“The 6’8″ Jackson’s wingspan was so prodigious that Bill Fitch (Jackson’s coach at the University of North Dakota) would often have him show off to NBA scouts with something called “The Car Trick,” in which Jackson would sit in middle of the back seat of a 1950s Buick and open both doors simultaneously.”
-Phil Jackson’s official Bio
Length… Sometimes referred to as a player’s wingspan or simply stating, “he’s long.” The famous poster of Jordan’s life size image with reaching “wings” while palming a ball comes to mind.
It’s the distance from the tip of the right middle finger, across and over the barrel of the chest, to the tip of the digits on the left.
Like Leonardo’s Vitruvian Man, most of us are square, symmetrical. Our wings comparatively clipped and matching the distance from the bottom of our feet to the top of our head. Embodying the architect Vitruvius’ idea that we were a walking 1 to 1 ratio.
“We found the proportion of Height to Wingspan to be 1.023 which is within 2.3% error of the established value of 1. The one-sample T-test concluded that there is not enough evidence to say the proportion is not 1.”
-Size of a Human: Body Proportions, The Physics Hypertext book
In his own lanky form, it seems Jackson would start to create a prototype of a defensive player. Of course coaches have always coveted length in players, but for Phil and consequently the Lakers, it now seems firmly ensconced as an organizational philosophy.
A philosophy that would begin with Phil himself and solidify in the 7 foot long outstretched arms of Scottie Pippen. The Bulls’ defense would be predicated on his quickness coupled with length.
The commitment to fielding a front court founded on length would be undeniable after the 2004 Finals, when one Kobe Bryant was single covered by Pterodactylean ridiculousness.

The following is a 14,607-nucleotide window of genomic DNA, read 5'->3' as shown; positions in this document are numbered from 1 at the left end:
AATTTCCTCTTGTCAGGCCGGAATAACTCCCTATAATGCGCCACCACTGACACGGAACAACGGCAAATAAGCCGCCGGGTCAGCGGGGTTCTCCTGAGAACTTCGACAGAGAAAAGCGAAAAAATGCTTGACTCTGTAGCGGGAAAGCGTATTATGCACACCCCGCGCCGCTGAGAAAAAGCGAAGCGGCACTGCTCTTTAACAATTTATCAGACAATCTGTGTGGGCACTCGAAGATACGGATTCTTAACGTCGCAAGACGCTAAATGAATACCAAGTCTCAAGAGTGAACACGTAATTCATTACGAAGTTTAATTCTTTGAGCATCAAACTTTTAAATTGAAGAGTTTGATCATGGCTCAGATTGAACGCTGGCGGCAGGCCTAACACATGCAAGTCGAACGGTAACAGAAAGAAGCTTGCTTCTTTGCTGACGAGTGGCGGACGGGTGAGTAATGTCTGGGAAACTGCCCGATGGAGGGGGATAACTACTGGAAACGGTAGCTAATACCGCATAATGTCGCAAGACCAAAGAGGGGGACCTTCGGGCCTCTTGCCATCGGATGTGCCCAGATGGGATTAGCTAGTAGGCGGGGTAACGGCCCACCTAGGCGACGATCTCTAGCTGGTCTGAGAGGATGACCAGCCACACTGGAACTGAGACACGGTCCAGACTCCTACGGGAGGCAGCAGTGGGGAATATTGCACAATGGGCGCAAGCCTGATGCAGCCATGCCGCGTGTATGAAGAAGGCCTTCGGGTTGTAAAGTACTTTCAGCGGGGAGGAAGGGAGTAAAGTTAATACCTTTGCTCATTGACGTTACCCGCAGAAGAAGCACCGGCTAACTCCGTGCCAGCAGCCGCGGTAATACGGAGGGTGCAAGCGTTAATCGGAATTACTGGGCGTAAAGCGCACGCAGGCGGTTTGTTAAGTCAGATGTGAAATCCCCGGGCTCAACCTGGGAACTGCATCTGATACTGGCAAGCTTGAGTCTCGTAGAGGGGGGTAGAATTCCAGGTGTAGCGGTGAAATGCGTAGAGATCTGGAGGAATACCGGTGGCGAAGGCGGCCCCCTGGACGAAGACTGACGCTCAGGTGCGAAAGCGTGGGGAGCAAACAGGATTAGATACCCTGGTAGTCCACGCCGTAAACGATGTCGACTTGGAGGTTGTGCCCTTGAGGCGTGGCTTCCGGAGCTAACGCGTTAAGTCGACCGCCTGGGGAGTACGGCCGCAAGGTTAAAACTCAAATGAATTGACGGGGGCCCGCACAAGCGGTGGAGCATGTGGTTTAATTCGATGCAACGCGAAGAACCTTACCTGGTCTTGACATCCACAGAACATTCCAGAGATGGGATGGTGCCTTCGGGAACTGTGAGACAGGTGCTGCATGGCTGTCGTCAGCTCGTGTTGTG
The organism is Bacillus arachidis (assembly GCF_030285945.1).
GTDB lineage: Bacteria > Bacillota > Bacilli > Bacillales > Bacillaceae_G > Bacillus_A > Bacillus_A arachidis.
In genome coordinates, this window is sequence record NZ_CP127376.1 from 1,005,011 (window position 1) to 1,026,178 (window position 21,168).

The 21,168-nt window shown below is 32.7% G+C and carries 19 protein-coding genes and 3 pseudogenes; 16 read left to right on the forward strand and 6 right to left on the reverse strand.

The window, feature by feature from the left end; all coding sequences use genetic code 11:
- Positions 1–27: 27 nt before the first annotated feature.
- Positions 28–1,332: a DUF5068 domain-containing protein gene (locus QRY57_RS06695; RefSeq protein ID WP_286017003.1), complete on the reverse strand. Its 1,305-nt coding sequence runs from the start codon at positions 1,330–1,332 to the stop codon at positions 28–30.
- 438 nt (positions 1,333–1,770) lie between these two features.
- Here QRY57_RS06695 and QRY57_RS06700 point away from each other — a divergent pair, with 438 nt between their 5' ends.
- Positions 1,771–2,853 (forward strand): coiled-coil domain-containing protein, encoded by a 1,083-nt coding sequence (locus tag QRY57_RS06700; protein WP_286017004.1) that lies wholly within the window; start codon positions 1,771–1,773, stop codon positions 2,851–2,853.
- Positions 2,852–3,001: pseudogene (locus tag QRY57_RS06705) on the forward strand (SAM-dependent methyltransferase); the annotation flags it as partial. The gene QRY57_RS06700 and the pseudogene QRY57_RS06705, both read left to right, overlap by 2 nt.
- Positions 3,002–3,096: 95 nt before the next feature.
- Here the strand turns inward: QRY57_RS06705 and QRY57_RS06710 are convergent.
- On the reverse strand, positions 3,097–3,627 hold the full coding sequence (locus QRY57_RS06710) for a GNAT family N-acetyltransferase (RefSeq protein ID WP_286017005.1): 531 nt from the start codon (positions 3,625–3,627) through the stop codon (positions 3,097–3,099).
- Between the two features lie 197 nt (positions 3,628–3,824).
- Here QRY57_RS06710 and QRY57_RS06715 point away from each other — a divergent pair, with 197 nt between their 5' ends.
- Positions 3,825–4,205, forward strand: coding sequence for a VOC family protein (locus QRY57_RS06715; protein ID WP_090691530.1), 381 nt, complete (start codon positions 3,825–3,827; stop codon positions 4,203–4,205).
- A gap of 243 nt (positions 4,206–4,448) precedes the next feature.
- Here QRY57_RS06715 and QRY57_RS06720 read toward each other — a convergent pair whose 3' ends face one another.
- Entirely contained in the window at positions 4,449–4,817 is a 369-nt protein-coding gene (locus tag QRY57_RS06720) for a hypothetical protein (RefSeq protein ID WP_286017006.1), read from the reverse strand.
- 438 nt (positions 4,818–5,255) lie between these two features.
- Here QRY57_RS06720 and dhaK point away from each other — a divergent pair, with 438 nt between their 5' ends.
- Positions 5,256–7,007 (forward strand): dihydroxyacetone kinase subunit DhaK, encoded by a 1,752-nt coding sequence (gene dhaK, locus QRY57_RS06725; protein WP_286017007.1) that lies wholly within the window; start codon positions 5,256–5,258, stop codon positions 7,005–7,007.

“Kobe had a hard time shooting over Prince,” Lakers Coach Phil Jackson said afterward. “I’ve never played against somebody that long before,” Bryant said.
–Felix Gillette, Slate magazine, discussing the 2004 Finals and praising of the “lanky brilliance” of Tayshaun Prince.
(Gilette would also invoke Leonardo and Vitruvius and quote a study in the Journal Biometrika,“Only 9 percent of adult males have wingspans that exceed their heights by more than about 2 inches.”)
So when we see… Good close outs on three point shooters…rebounds kept alive by tips leading to second chance points…passing lanes being filled properly in the strong side zone preventing the skip pass…fronting the post effectively…altered or blocked shots…fundamental stay on the floor go straight up defense…say it along with Joel Myers…“The Lakers length is once again a factor .”
“The team is neither soft, nor scared of physicality, it’s just a little light in the pants. This is why our speed and length will be so important. What we lack in girth (not physicality) will be made up in speed and length, allowing us to choke off angles and get into passing lanes.”
“The ball is just calling my name…I just go after it.”
“He’s a legitimate, 7-1, long-wing-span, natural shot blocker, so add Andrew, it takes us to another level defensively.”
You can’t teach length, but you can draft and trade for it.
-Scott Thompson aka Gatinho